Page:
Tuesday, August 24, 2010

Falling From Grace -- Terry Pluto --------- 2.5 Stars

It's a bit bizarre to read a book 15 years after it was meant to be read but that's what happened to me after recently finishing Terry Pluto's Falling From Grace. At some point a couple of weeks ago, I was out of books, didn't want to head to the library and needed something to read. I checked my bookshelf assuming I had read all the books and found Falling From Grace. I've had this book for probably 15 years and assumed I read it but realized after the first few pages I had not... thus began a pretty weird experience.

A little background: the book was written in 1995 and was timely, in that most of the ideas, statistics and points made were based on very recent events. This is quite weird to read about 15 years later. Unlike some history books about events (sports, people, countries), this book was not for future digestion; rather, it was composed to be read and discussed in a very small time frame after it was completed. Thus leading to the oddity that was reading the book in 2010.

The basic premise is that the NBA circa 1995 is falling apart and all the wonderful things about it (created by Magic, Larry, MJ, etc.) are going down hill. Pluto, the definition of a curmudgeon I believe, interviews a bunch of 'old school' NBA guys and delves into the litany of problems in the NBA today (remember, 'today' is 1995).

In general, it was actually a fairly interesting book though I don't love his writing style as it's far too casual for me. What was most cool was seeing how his predictions and theories about the future were actually mostly correct. He warns about a league that will be too player centric, scoring focused and less about good fundamental basketball. For the most part, I would argue that Pluto was right on the money for nearly everything he writes. The downfall of the NBA from a 'team sports' perspective is pretty obvious.

In many ways it was kind of an interesting experience reading a book so specific in scope and time so many years later. I don't think it was the most well written book and he drags on very often and in some cases whole chapters are just straight quotes from interviews. Some of his anecdotes and stories about player behavior are pretty interesting and made the book more enjoyable.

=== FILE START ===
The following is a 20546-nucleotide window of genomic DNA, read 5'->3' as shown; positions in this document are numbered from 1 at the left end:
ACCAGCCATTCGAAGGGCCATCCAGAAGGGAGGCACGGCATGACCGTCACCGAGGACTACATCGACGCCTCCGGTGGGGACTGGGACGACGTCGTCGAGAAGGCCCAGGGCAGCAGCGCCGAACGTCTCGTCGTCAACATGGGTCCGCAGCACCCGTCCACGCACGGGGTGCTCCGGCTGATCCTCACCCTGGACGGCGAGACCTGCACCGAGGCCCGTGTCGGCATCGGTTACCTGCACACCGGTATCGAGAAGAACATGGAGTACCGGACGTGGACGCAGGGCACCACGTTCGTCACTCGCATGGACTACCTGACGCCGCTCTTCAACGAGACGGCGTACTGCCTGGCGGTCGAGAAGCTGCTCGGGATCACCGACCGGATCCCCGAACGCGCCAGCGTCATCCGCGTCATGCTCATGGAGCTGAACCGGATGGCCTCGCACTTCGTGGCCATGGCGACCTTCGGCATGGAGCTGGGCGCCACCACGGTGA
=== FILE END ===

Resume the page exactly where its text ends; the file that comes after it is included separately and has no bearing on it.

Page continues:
I can't say I would recommend this book for most readers, but if you happen to have a supreme interest in the NBA and would like to read a manifesto outlining the major current problems in professional basketball 15 years prior to their occurrence, this book is for you.

Friday, August 13, 2010

Home Game -- Michael Lewis ---------------- 1.5 Stars

As some of you may know, I am pregnant. Well, I guess if you want to get technical about it, my wife is pregnant. I am going to be a father in a few months, and in the continuing effort to learn as much possible about the new addition, I have been educating myself about being a dad/having a child. Most of the books tend to be the very information yet incredibly boring baby books about pregnancy, giving birth, the first year, etc. Nothing I read in full nor want to review. So, I was quite excited when my wife recently gave me Michael Lewis' new book Home Game.

As you can tell from my 1.5 rating, I did not enjoy this book. This means one of three things: either I am going to hate being a father, this book sucks or Lewis is a fairly terrible dad (or perhaps a combination of the second two).

Let me explain. The book is basically this guys diary of clever and interesting (or so he thinks) anecdotes about the birth/early years of his three children. Now, I can't judge since I have never experience fatherhood before, but he makes being a dad sound awful. I mean, really not fun at all. Now, perhaps I'm all doe eyed and excited because my child is not here yet but this guy makes it sound like you are in a perpetual state of no sleep and no enjoyment, constantly worried and always looking to get away. At one point, he felt that the idea of killing a child really isn't that bad (I think he was joking).